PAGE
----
The mission of The New York Public Library is to use its available resources in a balanced program of collecting, cataloging, and conserving books and other materials, and providing ready access directly to individual library users and to users elsewhere through cooperating libraries and library networks.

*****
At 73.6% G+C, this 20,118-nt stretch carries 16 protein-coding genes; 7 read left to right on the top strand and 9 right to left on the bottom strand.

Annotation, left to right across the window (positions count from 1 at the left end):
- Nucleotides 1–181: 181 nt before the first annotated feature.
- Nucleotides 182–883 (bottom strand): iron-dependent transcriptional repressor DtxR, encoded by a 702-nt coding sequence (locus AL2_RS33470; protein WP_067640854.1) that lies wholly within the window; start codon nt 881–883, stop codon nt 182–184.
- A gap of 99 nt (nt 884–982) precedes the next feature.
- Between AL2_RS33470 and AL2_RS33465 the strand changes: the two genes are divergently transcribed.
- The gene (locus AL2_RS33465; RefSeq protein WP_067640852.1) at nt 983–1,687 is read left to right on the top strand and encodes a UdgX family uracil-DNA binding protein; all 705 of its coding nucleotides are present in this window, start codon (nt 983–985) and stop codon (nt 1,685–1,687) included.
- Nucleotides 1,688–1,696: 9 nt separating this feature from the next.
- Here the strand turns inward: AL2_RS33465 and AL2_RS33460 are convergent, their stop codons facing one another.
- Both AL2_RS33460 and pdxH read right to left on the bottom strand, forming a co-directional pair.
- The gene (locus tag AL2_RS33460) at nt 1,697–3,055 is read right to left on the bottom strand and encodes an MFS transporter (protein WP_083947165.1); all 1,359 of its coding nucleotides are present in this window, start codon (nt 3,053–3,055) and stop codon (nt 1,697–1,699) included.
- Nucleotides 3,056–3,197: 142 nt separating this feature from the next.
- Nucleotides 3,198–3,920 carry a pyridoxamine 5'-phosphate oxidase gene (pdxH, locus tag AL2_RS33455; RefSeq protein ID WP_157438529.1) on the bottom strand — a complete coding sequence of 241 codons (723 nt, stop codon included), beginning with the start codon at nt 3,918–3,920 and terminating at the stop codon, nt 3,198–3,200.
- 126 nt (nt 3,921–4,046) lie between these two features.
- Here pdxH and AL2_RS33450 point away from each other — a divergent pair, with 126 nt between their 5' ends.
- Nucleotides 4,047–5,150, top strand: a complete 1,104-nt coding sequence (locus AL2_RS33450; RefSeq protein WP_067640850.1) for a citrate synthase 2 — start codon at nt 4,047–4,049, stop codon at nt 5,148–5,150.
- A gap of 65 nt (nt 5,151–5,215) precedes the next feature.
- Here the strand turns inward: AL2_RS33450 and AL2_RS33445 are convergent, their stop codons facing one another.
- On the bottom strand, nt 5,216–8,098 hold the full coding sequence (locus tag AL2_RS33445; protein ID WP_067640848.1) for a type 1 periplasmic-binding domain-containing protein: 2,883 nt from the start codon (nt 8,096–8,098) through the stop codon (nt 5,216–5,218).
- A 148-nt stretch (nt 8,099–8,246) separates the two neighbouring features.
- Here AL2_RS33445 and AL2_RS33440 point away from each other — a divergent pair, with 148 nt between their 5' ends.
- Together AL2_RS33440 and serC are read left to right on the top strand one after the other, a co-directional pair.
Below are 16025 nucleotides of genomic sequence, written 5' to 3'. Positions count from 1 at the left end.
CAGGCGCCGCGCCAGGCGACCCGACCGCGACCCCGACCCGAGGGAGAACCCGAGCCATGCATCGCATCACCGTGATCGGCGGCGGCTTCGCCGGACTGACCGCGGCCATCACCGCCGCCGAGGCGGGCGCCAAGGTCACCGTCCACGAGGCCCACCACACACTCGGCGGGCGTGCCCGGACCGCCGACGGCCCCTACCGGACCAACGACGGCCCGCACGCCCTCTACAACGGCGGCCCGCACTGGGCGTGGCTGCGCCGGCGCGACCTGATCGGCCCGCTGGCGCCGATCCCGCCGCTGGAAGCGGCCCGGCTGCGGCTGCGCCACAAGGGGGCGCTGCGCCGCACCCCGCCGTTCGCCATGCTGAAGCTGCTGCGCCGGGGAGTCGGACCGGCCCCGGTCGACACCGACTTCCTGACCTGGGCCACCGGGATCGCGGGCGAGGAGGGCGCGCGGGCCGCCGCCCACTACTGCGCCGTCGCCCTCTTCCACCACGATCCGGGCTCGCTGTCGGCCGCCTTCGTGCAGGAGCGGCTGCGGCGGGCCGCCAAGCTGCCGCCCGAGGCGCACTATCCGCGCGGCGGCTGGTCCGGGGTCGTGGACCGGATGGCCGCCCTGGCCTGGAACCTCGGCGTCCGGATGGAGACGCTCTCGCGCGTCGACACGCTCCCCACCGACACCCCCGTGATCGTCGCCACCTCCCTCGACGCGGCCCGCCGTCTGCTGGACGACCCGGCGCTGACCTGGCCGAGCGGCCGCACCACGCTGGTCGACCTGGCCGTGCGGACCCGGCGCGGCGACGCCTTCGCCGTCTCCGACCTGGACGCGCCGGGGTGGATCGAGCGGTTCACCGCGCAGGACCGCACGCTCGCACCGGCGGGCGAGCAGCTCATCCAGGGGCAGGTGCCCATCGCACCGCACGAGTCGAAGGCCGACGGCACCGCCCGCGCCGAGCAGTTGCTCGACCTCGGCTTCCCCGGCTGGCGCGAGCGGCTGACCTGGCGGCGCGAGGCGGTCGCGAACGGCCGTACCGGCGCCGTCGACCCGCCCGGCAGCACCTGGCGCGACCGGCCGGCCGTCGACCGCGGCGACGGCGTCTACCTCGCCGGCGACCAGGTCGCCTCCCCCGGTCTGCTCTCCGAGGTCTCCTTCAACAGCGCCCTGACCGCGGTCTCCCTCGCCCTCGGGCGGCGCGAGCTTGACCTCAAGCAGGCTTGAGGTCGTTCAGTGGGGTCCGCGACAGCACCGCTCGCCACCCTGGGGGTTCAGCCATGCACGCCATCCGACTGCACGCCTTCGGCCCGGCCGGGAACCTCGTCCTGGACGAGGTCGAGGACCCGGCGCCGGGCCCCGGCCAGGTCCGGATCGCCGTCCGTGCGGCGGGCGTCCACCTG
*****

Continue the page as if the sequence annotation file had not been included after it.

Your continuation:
The history of The New York Public Library begins more than 100 years ago. As the 19th century drew to a close, New York, the greatest city in America, still had no real public library. But thanks to a handful of visionaries and millions upon millions of users, The New York Public Library today is internationally recognized as one of the world's great libraries. The Library's importance is a function not only of its sheer size and scope, but also of its unique character. It is the only library that features both world-acclaimed research centers and a large network of neighborhood branch libraries, all of which may be used by the public, free of charge.